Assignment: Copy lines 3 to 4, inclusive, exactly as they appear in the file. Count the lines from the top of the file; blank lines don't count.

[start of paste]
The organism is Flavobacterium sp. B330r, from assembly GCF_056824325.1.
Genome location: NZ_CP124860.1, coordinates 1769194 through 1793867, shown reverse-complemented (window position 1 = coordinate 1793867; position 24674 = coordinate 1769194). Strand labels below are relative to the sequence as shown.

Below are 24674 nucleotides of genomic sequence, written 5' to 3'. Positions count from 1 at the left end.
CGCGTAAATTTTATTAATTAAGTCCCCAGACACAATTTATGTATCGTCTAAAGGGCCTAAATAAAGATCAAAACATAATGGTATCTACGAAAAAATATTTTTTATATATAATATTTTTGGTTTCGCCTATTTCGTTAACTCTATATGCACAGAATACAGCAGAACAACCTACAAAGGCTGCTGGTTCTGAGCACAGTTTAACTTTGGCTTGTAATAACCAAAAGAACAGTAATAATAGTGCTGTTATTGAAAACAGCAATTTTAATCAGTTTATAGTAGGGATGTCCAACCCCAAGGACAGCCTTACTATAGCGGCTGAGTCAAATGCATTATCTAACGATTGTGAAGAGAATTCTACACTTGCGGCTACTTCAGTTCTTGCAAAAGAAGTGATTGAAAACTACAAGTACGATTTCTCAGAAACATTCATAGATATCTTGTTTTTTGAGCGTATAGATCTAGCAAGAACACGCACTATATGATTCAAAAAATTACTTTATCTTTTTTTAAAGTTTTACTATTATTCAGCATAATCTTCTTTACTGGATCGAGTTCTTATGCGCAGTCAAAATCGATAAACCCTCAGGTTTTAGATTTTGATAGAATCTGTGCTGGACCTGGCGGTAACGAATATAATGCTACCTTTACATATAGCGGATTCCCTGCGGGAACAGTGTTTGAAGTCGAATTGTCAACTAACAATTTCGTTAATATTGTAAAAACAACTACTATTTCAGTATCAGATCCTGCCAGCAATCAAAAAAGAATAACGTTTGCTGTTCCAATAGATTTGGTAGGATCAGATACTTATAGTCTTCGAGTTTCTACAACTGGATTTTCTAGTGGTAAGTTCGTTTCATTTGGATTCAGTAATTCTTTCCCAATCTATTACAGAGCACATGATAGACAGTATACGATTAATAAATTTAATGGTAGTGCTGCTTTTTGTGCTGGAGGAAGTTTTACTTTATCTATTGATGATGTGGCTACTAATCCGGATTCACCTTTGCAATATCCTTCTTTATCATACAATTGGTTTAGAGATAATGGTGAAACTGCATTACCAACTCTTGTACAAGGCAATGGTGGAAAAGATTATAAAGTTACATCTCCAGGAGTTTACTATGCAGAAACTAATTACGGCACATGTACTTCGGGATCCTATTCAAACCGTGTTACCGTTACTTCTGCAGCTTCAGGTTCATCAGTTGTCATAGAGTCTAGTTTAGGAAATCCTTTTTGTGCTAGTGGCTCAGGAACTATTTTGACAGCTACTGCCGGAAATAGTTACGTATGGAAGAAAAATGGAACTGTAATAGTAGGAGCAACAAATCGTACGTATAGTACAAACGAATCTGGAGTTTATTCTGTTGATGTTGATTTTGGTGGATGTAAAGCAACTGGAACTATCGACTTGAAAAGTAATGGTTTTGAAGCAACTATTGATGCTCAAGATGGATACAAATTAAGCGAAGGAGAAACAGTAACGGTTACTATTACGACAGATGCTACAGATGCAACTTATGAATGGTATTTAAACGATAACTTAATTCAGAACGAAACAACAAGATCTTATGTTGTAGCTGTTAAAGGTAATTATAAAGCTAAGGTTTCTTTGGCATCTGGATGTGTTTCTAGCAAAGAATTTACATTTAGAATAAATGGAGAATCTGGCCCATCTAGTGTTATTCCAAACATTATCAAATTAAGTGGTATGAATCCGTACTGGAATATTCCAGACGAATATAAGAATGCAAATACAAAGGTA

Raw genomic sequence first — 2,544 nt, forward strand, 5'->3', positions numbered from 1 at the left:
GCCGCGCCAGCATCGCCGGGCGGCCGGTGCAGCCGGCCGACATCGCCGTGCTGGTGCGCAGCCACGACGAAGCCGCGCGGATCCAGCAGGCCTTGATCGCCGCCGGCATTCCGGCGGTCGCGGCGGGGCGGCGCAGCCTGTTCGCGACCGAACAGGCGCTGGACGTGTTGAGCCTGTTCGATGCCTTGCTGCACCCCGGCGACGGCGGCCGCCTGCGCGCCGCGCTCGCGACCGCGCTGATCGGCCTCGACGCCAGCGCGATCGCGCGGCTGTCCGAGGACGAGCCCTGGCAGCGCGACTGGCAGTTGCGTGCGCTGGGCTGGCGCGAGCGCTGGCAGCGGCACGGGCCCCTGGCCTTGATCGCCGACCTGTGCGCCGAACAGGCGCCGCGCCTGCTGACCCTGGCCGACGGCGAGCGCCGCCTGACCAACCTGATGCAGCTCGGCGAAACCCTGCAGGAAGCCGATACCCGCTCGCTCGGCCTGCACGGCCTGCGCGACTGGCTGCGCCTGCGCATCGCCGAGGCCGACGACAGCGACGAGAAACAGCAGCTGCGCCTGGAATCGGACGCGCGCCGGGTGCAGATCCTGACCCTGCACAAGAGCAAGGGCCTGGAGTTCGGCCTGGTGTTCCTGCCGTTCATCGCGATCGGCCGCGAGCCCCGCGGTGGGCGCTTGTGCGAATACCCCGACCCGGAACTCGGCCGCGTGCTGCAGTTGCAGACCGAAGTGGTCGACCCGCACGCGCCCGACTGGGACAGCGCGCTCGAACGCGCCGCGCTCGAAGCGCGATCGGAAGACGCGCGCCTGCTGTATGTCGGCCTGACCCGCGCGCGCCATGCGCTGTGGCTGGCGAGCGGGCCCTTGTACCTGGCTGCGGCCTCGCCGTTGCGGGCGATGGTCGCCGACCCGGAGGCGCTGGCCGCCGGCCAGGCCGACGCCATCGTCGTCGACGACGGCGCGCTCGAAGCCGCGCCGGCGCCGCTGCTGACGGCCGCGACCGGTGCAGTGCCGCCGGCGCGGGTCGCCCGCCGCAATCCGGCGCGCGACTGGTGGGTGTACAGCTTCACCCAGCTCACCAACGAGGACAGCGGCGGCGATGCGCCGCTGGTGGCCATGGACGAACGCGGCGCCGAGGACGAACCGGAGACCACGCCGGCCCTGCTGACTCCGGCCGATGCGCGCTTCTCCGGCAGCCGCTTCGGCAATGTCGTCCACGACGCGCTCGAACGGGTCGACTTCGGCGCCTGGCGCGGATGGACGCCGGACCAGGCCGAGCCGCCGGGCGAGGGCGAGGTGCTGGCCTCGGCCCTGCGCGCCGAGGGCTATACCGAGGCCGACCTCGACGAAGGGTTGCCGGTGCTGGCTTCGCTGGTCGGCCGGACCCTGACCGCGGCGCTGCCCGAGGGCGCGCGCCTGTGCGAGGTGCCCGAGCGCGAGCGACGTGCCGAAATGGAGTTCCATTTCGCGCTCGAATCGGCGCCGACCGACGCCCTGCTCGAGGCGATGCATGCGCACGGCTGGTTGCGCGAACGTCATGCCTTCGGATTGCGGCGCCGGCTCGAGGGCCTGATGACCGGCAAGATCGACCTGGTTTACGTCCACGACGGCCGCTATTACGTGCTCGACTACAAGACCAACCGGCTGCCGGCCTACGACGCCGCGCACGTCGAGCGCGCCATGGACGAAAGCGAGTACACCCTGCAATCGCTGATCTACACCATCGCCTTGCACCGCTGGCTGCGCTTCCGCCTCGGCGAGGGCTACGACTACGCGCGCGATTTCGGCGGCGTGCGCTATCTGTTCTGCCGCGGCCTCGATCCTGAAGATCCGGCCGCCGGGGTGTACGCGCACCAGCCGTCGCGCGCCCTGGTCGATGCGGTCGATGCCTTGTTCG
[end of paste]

Below are 24674 nucleotides of genomic sequence, written 5' to 3'. Positions count from 1 at the left end.
CGCGTAAATTTTATTAATTAAGTCCCCAGACACAATTTATGTATCGTCTAAAGGGCCTAAATAAAGATCAAAACATAATGGTATCTACGAAAAAATATTTTTTATATATAATATTTTTGGTTTCGCCTATTTCGTTAACTCTATATGCACAGAATACAGCAGAACAACCTACAAAGGCTGCTGGTTCTGAGCACAGTTTAACTTTGGCTTGTAATAACCAAAAGAACAGTAATAATAGTGCTGTTATTGAAAACAGCAATTTTAATCAGTTTATAGTAGGGATGTCCAACCCCAAGGACAGCCTTACTATAGCGGCTGAGTCAAATGCATTATCTAACGATTGTGAAGAGAATTCTACACTTGCGGCTACTTCAGTTCTTGCAAAAGAAGTGATTGAAAACTACAAGTACGATTTCTCAGAAACATTCATAGATATCTTGTTTTTTGAGCGTATAGATCTAGCAAGAACACGCACTATATGATTCAAAAAATTACTTTATCTTTTTTTAAAGTTTTACTATTATTCAGCATAATCTTCTTTACTGGATCGAGTTCTTATGCGCAGTCAAAATCGATAAACCCTCAGGTTTTAGATTTTGATAGAATCTGTGCTGGACCTGGCGGTAACGAATATAATGCTACCTTTACATATAGCGGATTCCCTGCGGGAACAGTGTTTGAAGTCGAATTGTCAACTAACAATTTCGTTAATATTGTAAAAACAACTACTATTTCAGTATCAGATCCTGCCAGCAATCAAAAAAGAATAACGTTTGCTGTTCCAATAGATTTGGTAGGATCAGATACTTATAGTCTTCGAGTTTCTACAACTGGATTTTCTAGTGGTAAGTTCGTTTCATTTGGATTCAGTAATTCTTTCCCAATCTATTACAGAGCACATGATAGACAGTATACGATTAATAAATTTAATGGTAGTGCTGCTTTTTGTGCTGGAGGAAGTTTTACTTTATCTATTGATGATGTGGCTACTAATCCGGATTCACCTTTGCAATATCCTTCTTTATCATACAATTGGTTTAGAGATAATGGTGAAACTGCATTACCAACTCTTGTACAAGGCAATGGTGGAAAAGATTATAAAGTTACATCTCCAGGAGTTTACTATGCAGAAACTAATTACGGCACATGTACTTCGGGATCCTATTCAAACCGTGTTACCGTTACTTCTGCAGCTTCAGGTTCATCAGTTGTCATAGAGTCTAGTTTAGGAAATCCTTTTTGTGCTAGTGGCTCAGGAACTATTTTGACAGCTACTGCCGGAAATAGTTACGTATGGAAGAAAAATGGAACTGTAATAGTAGGAGCAACAAATCGTACGTATAGTACAAACGAATCTGGAGTTTATTCTGTTGATGTTGATTTTGGTGGATGTAAAGCAACTGGAACTATCGACTTGAAAAGTAATGGTTTTGAAGCAACTATTGATGCTCAAGATGGATACAAATTAAGCGAAGGAGAAACAGTAACGGTTACTATTACGACAGATGCTACAGATGCAACTTATGAATGGTATTTAAACGATAACTTAATTCAGAACGAAACAACAAGATCTTATGTTGTAGCTGTTAAAGGTAATTATAAAGCTAAGGTTTCTTTGGCATCTGGATGTGTTTCTAGCAAAGAATTTACATTTAGAATAAATGGAGAATCTGGCCCATCTAGTGTTATTCCAAACATTATCAAATTAAGTGGTATGAATCCGTACTGGAATATTCCAGACGAATATAAGAATGCAAATACAAAGGTA